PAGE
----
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Dc given £3000 each, where to put it?

18 replies

Posey · 31/10/2007 19:43

My parents have had a 10 year saving plan mature and with the proceeds have given each of their grandchildren £3000.
If you were in our position, where would you put it?

OP posts:
Kitsandbits · 31/10/2007 19:46

My bank account

Want the details ?

MrsTittleMouse · 31/10/2007 20:02 says that there is a children's savings account with Halifax that pays 10% interest. That's really good, although the downside is that it's a regular saver account, so you have to pay in a fixed amount monthly.
There's nothing stopping you getting a regular account (like or Sainsburys) and getting an R85 form to stop the tax being taken off though.

Posey · 31/10/2007 20:33


Thanks MrsTM

OP posts:
littlemissbossy · 31/10/2007 20:36

National savings childrens bonus bonds - or similar
and have you thought about premium bonds? any winnings are tax free

frogs · 31/10/2007 20:44

Posey -- depends whether you want the security of cash or the potential growth of equities.

For cash accounts, be slightly wary of chasing the current best rate unless you're prepared to keep monitoring rates and moving the money when it becomes uncompetitive. Nationwide have a reliably good kids account which isn't always the very top rate, but is one of the most consistently good iyswim.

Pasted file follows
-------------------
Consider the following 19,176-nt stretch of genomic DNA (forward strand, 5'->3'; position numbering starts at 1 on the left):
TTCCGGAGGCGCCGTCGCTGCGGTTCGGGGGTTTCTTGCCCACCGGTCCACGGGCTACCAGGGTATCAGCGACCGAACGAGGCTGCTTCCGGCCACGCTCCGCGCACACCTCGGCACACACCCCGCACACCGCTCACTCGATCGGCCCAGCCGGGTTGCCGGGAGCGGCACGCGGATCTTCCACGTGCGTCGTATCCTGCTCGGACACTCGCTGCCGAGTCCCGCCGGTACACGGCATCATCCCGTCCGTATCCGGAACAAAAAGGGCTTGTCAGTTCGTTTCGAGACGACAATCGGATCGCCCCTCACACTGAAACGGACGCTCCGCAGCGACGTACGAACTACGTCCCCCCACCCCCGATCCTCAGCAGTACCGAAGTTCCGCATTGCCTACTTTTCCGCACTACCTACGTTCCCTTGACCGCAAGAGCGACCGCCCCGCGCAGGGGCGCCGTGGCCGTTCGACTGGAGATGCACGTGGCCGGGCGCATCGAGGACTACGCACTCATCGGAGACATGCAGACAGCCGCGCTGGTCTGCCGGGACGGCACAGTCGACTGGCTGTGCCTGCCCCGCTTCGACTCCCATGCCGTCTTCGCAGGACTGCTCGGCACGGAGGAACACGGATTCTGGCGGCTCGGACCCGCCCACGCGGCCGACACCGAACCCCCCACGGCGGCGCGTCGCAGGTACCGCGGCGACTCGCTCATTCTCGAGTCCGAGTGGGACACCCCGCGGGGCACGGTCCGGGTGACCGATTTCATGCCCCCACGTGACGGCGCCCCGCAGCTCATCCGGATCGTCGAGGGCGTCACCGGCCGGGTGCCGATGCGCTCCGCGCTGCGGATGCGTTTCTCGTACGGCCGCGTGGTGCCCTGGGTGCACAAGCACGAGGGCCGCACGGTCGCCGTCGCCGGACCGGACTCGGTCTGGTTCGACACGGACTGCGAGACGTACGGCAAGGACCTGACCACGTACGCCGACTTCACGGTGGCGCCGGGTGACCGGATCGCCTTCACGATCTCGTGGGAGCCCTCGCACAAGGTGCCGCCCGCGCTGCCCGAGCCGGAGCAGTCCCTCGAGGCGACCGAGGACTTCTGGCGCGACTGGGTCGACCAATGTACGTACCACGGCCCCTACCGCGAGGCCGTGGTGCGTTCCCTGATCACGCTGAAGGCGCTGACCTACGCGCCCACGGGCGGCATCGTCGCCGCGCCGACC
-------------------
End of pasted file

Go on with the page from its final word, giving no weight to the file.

But actually, that amount of money for a period of 5-10 years, I'd put it in shares, in a low-cost FTSE-All share tracker fund like M&G or Fidelity. Something with no initial fee and very low annual fee. Avoid the branded children's accounts. Obviously there is a risk with that, but over a long period it should significantly outperform cash. But depends on how great your cash reserves are, and how risk-averse your attitude.

In either case, make sure you set the account up as a bare trust, ie. the money is held on behalf of the child and register for interest or income to be tax-free.

crunchie · 31/10/2007 20:47

How old are the children??

I only ak as you wil get the BEST possible returns if you put the money into shares (you can do ISA's or whatever) rather than a savings account. ANY savings account will only give returns of a bit more than inflation which basically means the money will grow, but as inflation/prices go up in 10 years it will only be worth the same.

IMHO I would look at ISAs or whatever where you can buy shares (I have an old High Income Pep where I have seen £5000 grow to over £15000 in the last 12 years)